November ABC Seminar: Gennady Gorin, PhD – CalTech

November ABC Seminar: Gennady Gorin, PhD – CalTech

Stochastic foundations for single-cell RNA sequencing

Single-cell RNA sequencing, which quantifies cell transcriptomes, has seen widespread adoption, accompanied by a proliferation of analytic methods. However, there has been relatively little systematic investigation of its best practices and their underlying assumptions, leading to challenges and discrepancies in analysis. I motivate a set of generic, principled strategies for modeling the biological and technical stochasticity in sequencing experiments, and use case studies to illustrate their prospects for the discovery and interpretation of biophysical kinetics.

Research links:


Dr. Gennady Gorin is a chemical engineer working at the exciting intersection of bioinformatics, stochastic biophysics, and statistics. He completed his Ph.D. with Lior Pachter at the California Institute of Technology, adapting theory from fluorescence transcriptomics to the unique features of single-cell RNA sequencing. Prior, he completed a B.S./B.A. at Rice University and performed transcriptional modeling research in the Golding laboratory at Baylor College of Medicine. Gennady is transitioning to industrial bioinformatics, and excited about the prospects for rigorous, physics-informed methods in method development.

All Welcome! Note this event will take place on Zoom.

Date: Monday November 20, 2023
Time: 4:00-5:00PM

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October ABC Seminar: Weiruo Zhang, PhD, Stanford University

October ABC Seminar: Weiruo Zhang, PhD, Stanford University

Spatial biology is a new frontier that has become accessible through advances in spatial profiling technologies, such as multiplexed in situ imaging spatial proteomics, which can provide single-cell resolution up to 60 markers. In this talk, I will introduce a computational analysis pipeline that performs integrative analysis of spatial proteomics and single-cell RNA sequencing to identify clinically-relevant cellular interactions. The pipeline features (1) CELESTA, an unsupervised machine learning method for cell type identification in multiplexed spatial proteomics data; (2) a geospatial statistical method to identify cell-cell colocalizations; and (3) an integrative coupling of spatial proteomics and single-cell RNA sequencing data that identified cell-cell crosstalk associated with lymph node metastasis in head and neck cancer which we have validated through mouse model studies.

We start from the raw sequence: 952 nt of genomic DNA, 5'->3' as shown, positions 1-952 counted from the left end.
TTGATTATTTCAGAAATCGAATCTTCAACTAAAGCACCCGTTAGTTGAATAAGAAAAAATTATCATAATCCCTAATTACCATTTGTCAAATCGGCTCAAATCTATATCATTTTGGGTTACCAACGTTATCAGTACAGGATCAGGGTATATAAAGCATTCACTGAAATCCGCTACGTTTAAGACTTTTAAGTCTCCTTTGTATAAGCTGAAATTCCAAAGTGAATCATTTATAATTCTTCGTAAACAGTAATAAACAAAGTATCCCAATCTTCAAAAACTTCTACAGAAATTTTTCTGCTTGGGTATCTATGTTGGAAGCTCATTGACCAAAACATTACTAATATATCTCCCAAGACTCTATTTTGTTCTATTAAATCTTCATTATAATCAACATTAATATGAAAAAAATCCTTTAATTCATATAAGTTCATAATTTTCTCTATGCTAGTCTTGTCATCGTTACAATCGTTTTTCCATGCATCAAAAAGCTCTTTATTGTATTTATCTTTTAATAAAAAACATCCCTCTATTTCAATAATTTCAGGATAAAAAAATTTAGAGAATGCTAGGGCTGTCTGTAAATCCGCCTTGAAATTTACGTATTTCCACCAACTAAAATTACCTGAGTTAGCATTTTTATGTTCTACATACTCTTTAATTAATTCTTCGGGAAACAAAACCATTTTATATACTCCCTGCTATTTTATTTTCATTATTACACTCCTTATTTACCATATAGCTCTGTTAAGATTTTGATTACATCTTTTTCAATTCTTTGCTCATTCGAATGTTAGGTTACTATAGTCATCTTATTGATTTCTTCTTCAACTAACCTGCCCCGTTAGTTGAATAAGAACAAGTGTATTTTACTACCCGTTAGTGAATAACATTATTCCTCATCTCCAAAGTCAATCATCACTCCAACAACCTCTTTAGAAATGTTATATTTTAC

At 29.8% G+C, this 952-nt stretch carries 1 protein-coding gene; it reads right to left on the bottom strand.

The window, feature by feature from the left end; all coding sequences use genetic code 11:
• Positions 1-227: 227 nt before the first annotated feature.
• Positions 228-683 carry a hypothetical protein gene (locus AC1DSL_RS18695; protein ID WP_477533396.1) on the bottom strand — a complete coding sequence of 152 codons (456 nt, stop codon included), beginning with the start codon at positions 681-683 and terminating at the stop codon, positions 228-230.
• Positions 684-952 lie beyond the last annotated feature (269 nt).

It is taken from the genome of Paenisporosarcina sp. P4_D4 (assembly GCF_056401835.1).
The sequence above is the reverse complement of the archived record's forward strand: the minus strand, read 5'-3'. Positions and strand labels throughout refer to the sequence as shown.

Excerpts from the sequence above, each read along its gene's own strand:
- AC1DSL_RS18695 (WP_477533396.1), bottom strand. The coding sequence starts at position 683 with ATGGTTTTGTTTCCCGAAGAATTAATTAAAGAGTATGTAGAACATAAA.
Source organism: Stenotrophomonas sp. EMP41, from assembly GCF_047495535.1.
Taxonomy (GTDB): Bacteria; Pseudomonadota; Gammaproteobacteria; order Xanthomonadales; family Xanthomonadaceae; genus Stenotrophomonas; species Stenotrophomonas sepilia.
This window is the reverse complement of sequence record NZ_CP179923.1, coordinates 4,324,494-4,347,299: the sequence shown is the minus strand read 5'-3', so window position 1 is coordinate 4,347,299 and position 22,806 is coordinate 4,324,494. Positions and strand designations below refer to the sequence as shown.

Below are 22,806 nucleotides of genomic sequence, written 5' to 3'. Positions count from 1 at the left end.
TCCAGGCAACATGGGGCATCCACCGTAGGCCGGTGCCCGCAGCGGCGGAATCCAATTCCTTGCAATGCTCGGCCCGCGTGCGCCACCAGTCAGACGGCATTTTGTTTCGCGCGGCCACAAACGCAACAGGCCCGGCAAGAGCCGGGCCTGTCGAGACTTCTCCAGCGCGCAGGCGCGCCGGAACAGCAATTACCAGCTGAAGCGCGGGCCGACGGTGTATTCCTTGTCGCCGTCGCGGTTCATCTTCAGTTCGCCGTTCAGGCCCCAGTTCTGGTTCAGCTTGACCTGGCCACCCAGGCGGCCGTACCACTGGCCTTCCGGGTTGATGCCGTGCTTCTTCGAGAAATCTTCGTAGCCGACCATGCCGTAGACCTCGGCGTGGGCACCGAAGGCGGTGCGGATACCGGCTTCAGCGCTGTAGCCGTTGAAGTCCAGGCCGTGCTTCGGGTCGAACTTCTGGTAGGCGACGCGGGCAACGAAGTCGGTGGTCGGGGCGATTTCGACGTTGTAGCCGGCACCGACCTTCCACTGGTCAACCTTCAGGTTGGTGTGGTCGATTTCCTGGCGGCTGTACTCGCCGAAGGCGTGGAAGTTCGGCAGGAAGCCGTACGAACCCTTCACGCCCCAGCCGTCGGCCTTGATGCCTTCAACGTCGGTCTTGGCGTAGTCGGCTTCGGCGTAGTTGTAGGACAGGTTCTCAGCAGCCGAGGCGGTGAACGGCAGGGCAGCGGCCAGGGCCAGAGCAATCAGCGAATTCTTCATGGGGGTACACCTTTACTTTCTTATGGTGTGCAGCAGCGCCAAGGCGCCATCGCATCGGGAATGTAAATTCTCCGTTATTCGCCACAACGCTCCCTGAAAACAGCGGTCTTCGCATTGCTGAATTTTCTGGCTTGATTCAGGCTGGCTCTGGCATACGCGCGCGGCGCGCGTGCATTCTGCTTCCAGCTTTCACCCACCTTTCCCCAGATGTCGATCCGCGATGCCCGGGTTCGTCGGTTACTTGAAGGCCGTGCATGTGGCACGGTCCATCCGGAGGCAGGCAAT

Research link:

Dr. Zhang is currently a Research Engineer at the Department of Biomedical Data Science and the Center for Cancer Systems Biology, Stanford School of Medicine. Dr. Zhang received her M.S. and Ph.D. in Electrical Engineering, both from Stanford University, with a focus on bioinformatics and developing computational algorithms for metabolomics data analysis. Her current research at Stanford primarily focuses on developing and implementing computational methods to integrate and analyze single-cell and spatial multi-omics data, such as single-cell RNA sequencing, spatial proteomics and spatial transcriptomics. Her research aims to apply quantitative approaches that bridge multi-omics, imaging, machine learning, and artificial intelligence to decipher biology for cancer progression and guide treatment responses.


Jan. 30, 2023: Lambda Moses, California Institute of Technology

“From geospatial to spatial -omics with SpatialFeatureExperiment and Voyager”;; To bring more of the geospatial tradition to spatial -omics, we developed SpatialFeatureExperiment (SFE), which extends the existing Bioconductor data structures SingleCellExperiment (SCE) and SpatialExperiment (SPE) with Simple Features to represent the geometries of Visium spots and cell segmentation and perform geometric operations. We developed the Voyager package that performs exploratory spatial data analysis (ESDA) on SFE objects.

Nov. 14, 2022: Martin Jankowiak, PhD, Broad Institute

“Inferring selection effects in SARS-CoV-2 with Bayesian Viral Allele Selection,”; We develop Bayesian Viral Allele Selection (BVAS), a method that leverages the millions of SARS-CoV-2 viral genomes that have been sequenced across the globe to identify mutations linked to increased viral fitness.